In 1805 he began eliminating the Mamluks, his main competition, a warrior group who for centuries had worked for the Ottoman Empire and the Sultan. In 1811, Muhammad Ali invited the Mamluk leaders to a ceremony in his palace in the citadel, and as they were leaving he had them massacred. In the following days large numbers of Mamluks were killed in the city. Years later, in 1824, he razed the Mamluk buildings in the citadel and in 1830 began building his mosque in the style of the Ottomans in Turkey. The building, with its one main cupola, four smaller and four half-cupolas, resembles the Turkish Blue Mosque. On his death in 1849 Muhammad Ali was buried under it.
Next to it in this photo is one of the Mamluk mosques that remained in the citadel, the Mosque of Mahmud Pasha built in 1567 in the Mamluk architectural tradition, with a pencil-shaped minaret characteristic of Ottoman mosques.
The painting below by David Roberts in 1839 shows the citadel before Muhammad Ali’s mosque was built; it looks quite different from the photo, but the title on the painting tells us it’s the same place:
Even the painting evokes something big! We can see the grandeur of the citadel viewed from above a parapet and also a sense of the size of the structures when compared with the Arab groups dotted in the foreground.
But return to the photo and take a moment to look at the street scene. Peace. It will come again.
We went to Gundaroo today, a short drive from Canberra out into the country, where we walked past a little library that always amuses me. It is typical of pioneer architecture in Australian country towns established a hundred or more years ago. Today the sky was a perfect winter blue, a great day to be out in the street photographing in portrait and landscape.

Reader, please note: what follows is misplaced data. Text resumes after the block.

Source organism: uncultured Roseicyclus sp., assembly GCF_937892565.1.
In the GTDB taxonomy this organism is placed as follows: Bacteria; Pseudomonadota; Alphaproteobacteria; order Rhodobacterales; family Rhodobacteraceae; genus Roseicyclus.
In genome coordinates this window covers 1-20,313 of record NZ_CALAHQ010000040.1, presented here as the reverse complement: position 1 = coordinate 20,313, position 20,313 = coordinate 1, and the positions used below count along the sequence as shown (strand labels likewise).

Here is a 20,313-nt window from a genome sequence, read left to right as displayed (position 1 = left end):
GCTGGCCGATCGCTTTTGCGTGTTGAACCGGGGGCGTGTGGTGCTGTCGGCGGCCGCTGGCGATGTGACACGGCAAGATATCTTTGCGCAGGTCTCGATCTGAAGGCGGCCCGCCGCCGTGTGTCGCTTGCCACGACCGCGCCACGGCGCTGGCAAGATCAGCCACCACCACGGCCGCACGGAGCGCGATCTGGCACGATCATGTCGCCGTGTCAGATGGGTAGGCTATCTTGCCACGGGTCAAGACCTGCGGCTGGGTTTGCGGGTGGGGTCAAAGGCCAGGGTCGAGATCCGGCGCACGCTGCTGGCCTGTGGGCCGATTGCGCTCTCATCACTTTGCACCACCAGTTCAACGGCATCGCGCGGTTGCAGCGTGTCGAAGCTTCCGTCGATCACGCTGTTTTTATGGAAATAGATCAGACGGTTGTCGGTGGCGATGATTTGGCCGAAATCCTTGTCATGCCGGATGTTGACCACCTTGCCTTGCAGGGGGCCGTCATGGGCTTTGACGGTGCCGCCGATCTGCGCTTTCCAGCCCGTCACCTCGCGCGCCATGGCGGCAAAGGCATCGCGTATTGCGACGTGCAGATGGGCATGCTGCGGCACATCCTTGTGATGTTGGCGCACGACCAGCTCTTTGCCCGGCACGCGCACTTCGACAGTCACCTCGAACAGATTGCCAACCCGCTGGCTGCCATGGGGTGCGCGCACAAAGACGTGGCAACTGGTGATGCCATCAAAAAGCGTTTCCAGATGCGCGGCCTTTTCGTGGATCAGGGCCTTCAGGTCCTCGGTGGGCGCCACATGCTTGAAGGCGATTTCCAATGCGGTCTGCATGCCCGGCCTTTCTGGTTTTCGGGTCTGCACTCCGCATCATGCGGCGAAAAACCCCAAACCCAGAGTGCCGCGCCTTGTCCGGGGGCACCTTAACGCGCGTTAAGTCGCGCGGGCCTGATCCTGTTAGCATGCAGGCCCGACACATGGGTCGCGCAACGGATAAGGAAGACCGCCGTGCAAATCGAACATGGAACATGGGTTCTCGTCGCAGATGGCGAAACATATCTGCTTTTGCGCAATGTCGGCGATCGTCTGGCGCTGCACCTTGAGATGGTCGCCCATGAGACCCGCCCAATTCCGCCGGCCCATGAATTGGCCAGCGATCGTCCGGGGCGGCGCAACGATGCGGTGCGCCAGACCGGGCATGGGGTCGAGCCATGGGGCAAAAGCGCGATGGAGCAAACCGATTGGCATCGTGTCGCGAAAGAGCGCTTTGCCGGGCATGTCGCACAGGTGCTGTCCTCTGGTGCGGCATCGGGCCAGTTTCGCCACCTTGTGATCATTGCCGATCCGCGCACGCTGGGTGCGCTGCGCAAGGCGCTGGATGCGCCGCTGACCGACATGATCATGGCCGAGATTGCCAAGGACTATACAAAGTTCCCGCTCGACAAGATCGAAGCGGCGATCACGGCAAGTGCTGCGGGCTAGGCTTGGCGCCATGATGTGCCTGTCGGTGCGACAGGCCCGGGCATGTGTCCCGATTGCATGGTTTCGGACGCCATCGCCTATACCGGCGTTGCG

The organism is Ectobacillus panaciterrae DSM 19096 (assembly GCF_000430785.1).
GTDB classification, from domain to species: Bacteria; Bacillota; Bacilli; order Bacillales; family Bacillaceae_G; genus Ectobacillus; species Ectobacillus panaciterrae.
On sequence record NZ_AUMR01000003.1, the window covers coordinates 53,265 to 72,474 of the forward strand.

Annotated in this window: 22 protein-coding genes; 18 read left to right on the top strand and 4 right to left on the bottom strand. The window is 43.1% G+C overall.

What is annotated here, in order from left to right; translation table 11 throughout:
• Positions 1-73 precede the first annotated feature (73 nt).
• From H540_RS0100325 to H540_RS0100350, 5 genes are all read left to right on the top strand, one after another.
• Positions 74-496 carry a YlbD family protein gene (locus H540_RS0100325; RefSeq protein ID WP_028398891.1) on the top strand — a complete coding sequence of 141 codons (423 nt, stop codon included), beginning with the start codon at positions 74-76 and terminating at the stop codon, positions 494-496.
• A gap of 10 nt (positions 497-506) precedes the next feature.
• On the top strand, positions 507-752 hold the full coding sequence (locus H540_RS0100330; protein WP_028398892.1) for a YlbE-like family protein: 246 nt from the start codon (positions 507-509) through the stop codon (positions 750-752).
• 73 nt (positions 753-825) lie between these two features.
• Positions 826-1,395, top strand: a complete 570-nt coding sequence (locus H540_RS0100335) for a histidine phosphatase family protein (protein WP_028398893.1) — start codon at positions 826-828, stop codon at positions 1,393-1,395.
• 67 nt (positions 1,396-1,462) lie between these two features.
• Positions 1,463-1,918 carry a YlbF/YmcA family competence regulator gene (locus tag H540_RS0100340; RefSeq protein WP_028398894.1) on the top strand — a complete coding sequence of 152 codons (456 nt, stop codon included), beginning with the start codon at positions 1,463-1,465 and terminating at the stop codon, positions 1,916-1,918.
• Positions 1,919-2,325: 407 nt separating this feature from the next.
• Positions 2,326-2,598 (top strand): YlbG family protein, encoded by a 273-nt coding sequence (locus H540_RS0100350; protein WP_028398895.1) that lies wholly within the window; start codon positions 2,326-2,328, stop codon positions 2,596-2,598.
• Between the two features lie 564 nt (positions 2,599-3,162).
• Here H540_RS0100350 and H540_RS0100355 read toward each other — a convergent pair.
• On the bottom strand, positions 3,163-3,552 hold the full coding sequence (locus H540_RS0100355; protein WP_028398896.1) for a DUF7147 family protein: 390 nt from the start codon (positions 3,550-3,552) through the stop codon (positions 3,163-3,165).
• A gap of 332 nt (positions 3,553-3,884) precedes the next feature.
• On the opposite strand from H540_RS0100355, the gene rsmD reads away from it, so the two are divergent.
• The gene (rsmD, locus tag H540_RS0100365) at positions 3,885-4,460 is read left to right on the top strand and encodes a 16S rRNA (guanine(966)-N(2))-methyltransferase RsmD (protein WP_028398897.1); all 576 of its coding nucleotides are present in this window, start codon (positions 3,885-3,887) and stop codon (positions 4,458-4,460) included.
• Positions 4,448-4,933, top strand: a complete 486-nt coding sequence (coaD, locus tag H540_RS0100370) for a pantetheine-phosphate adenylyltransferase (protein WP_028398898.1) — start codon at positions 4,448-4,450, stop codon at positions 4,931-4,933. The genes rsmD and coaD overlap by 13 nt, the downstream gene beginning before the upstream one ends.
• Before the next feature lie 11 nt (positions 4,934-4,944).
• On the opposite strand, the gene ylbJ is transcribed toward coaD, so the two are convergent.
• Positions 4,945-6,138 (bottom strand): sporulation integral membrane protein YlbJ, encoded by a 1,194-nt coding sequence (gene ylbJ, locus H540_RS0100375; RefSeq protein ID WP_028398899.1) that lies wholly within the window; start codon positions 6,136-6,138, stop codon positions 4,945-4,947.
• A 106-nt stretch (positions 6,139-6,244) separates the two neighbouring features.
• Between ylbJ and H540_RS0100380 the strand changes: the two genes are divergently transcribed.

The photo challenge is to take a photo of the same subject vertically and horizontally. I took 99 photos today, less than half of them vertical, more than half … well, horizontal. Here are two.
My father was born 93 years ago today, so I knew I had to post some photos from his album. I found these two in his collection of images from Heliopolis, Cairo in 1941/42. They show the racecourse built as part of the plan for the model suburb of Heliopolis, designed by the Belgian industrialist, Baron Empain. The baron had the idea of raising a garden city in the desert, to be a place of luxury and leisure for mostly European visitors and residents. Heliopolis is now a part of greater Cairo. Empain began his development of Heliopolis in 1905 and continued to build it over the next couple of decades. The racecourse was built in 1910.